Analysis also reveals that there are no significant linkages between primary economic agricultural activities and allied activities viz. forestry, fishing, and mining. The  backward production linkages of the food-and-beverage industry with agriculture have been modest, and the magnitude of intra-industry linkage has increased, which may be explained by the stagnating growth rate of agriculture and allied activities of 3-4% per year, compared to the relatively higher and increasing growth rate in the processed-food industry.

But the backward linkage of primary agriculture with processed food and beverage remained significantly low. To elaborate this, the latest figure suggests that the final output generated by primary agriculture sector due to processed F&B sector is 0.007 units or 0.7% which is extremely low. If this is not addressed, the pace of bolstering primary agriculture will remain weak due to its insignificant backward linkage.

Table: India’s technology matrix as per NIOT

Indian agriculture

Source: CATR calculations from National Input-Output Table (NIOT)

We now move to analyse India’s Leontief inverse coefficients within agriculture and allied sectors. The Leontief inverse matrix (I-A)-1 provides a set of disaggregated multipliers that are recognized as more precise and sensitive than Keynesian multipliers for studies of detailed economic impacts. The Leontief inverse matrix ─ a multiplier matrix ─ takes into account that the total effect on output will vary, depending on which sectors are affected by changes in final demand.

The total output multiplier for a sector measures the sum of direct and indirect inputs needed from all sectors to fulfil a given sector’s final demand requirements. Therefore, once the initial change in final demand is known, the values of all inputs and outputs needed to fulfill it can be determined.

During 2000 and 2014, the output multipliers of direct input required were moderate for primary agriculture, at 1.21 and 1.155, and for processed food and beverages, at 1.129 and 1.158. The output multipliers of indirect requirements were nearly zero for almost all the sectors within agriculture, except for the output multiplier in processed food provided by primary agriculture. We find hardly any structural change in the output multipliers during this period. In fact, the size of direct output multipliers decreased in all four sectors under primary activities. The only exception was in processed food and beverages, where values increased marginally, from 1.1288 to 1.18.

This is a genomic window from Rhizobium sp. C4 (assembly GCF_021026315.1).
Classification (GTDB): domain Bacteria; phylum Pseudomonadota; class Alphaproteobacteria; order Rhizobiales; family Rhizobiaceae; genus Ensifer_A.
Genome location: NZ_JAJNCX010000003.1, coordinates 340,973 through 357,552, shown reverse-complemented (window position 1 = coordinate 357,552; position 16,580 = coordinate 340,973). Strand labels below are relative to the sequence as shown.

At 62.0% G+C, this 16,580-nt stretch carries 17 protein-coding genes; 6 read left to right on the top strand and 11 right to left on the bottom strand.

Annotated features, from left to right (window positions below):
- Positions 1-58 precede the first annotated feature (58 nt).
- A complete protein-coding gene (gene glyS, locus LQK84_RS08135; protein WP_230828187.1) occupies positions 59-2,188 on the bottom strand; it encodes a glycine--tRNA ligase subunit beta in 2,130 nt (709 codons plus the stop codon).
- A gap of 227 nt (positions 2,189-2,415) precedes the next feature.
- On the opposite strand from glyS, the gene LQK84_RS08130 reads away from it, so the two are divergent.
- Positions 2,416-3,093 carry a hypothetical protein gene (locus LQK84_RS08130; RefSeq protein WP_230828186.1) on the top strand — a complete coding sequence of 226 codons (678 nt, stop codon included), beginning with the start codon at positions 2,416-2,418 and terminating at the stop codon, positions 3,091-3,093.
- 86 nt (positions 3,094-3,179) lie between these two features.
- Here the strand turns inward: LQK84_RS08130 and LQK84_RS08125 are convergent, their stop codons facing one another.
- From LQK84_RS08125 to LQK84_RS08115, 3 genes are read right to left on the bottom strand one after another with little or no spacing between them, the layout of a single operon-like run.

Economic studies find that public investments made in agricultural R&D and the application of industrial inputs in agriculture have been major factors in the successful transition from resource-dependent to productivity-led agricultural growth. National public investments in agricultural R&D, along with technology spillovers from other countries and the private sector, are significant sources of new technology driving growth in agriculture’s total factor of productivity. Farmer education, liberalized trade, and changes in agricultural structure also contribute to greater agricultural efficiency and productivity. India thus, need to pull its socks in a similar direction to escalate the contribution from agriculture sector. Proliferation of public investment in agriculture sector is critical for doubling farm’s income as well.